The aim of this paper is to investigate how social networks can become the main tool for achieving fast and detailed information for the choice of tourism destination, in order to deeply understand the benefits of these media for promoting tourism destinations in a global perspective, reaching a wider range of potential visitors, and developing ad hoc and marketing strategies with benefits for competitive advantage on the market.
The research focuses on an extended Technology Acceptance Model (TAM) which also integrates the constructs e‐word‐of‐mouth communication and enjoyment. In particular, 1,397 experience users have been involved.
The main findings are related to the key role of e‐word of mouth communication on both the perception of usefulness and the attitude towards the use of social network as powerful tool for the choice of tourism destinations; as well as to enjoyment which underlines the role of the fun provided by the social network and represents a stronger predictor for consumer attitude and tourism behavior intention.
This research does not focus on a specific tourists' destinations, thus the presence of different destinations may affect consumers in different ways, according to their involvement towards to a particular destination. This study contributes to deepening the scientific debate on the tourist's destinations.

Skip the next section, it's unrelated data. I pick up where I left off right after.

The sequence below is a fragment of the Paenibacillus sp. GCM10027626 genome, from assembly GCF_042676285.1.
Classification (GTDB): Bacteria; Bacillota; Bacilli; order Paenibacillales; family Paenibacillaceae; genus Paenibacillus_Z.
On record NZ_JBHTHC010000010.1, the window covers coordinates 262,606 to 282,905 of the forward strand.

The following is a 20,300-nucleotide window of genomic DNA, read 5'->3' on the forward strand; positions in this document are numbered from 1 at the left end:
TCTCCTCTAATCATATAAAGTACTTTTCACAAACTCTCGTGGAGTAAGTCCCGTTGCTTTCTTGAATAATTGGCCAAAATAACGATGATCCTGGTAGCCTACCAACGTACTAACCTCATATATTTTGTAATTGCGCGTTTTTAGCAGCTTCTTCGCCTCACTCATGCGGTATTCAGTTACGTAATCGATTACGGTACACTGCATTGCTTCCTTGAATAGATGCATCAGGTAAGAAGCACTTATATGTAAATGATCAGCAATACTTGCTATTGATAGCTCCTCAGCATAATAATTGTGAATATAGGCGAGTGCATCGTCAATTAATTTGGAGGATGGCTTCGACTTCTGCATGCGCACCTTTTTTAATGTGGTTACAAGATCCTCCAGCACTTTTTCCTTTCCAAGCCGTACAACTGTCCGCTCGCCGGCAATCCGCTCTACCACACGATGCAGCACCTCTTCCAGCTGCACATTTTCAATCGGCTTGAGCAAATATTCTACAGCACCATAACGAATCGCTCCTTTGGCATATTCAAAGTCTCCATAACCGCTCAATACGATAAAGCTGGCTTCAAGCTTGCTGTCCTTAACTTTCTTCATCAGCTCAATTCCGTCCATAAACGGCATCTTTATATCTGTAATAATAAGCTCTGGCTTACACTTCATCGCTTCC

The findings of this research support the development of tourism marketing and communication strategies focused on the online contexts as factors capable of influencing tourists' behaviour in a more efficient way.
This paper focuses on the web‐based technologies, like social media, in order to deeply understand to what extend tourists accept the usage of these technologies for the choice of destination, by providing issues for researchers and practitioners. The present research is of a multidisciplinary value, by linking business science, psychology and social science.
Di Pietro, L., Di Virgilio, F. and Pantano, E. (2012), "Social network for the choice of tourist destination: attitude and behavioural intention", Journal of Hospitality and Tourism Technology, Vol. 3 No. 1, pp. 60-76. https://doi.org/10.1108/17579881211206543Download as .RIS
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